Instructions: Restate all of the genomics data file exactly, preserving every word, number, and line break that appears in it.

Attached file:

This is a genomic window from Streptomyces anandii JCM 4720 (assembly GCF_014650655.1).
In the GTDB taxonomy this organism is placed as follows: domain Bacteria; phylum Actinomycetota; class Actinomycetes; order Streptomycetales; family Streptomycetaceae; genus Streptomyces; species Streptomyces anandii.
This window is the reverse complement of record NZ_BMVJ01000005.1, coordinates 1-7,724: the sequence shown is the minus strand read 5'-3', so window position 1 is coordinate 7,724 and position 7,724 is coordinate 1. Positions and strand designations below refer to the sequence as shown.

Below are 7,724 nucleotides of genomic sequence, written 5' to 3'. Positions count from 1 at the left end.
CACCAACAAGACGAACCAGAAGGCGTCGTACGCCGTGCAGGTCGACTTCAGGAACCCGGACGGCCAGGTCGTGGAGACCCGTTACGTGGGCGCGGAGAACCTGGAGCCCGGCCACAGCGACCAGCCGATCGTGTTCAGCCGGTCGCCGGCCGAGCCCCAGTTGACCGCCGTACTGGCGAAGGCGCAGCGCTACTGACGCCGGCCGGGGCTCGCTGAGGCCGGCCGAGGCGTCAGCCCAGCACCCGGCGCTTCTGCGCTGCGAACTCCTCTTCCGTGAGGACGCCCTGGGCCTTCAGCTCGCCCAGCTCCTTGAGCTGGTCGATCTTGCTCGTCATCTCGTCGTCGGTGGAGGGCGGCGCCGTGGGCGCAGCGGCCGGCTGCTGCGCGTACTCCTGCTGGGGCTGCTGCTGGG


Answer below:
This is a genomic window from Streptomyces anandii JCM 4720 (assembly GCF_014650655.1).
In the GTDB taxonomy this organism is placed as follows: domain Bacteria; phylum Actinomycetota; class Actinomycetes; order Streptomycetales; family Streptomycetaceae; genus Streptomyces; species Streptomyces anandii.
This window is the reverse complement of record NZ_BMVJ01000005.1, coordinates 1-7,724: the sequence shown is the minus strand read 5'-3', so window position 1 is coordinate 7,724 and position 7,724 is coordinate 1. Positions and strand designations below refer to the sequence as shown.

Below are 7,724 nucleotides of genomic sequence, written 5' to 3'. Positions count from 1 at the left end.
CACCAACAAGACGAACCAGAAGGCGTCGTACGCCGTGCAGGTCGACTTCAGGAACCCGGACGGCCAGGTCGTGGAGACCCGTTACGTGGGCGCGGAGAACCTGGAGCCCGGCCACAGCGACCAGCCGATCGTGTTCAGCCGGTCGCCGGCCGAGCCCCAGTTGACCGCCGTACTGGCGAAGGCGCAGCGCTACTGACGCCGGCCGGGGCTCGCTGAGGCCGGCCGAGGCGTCAGCCCAGCACCCGGCGCTTCTGCGCTGCGAACTCCTCTTCCGTGAGGACGCCCTGGGCCTTCAGCTCGCCCAGCTCCTTGAGCTGGTCGATCTTGCTCGTCATCTCGTCGTCGGTGGAGGGCGGCGCCGTGGGCGCAGCGGCCGGCTGCTGCGCGTACTCCTGCTGGGGCTGCTGCTGGG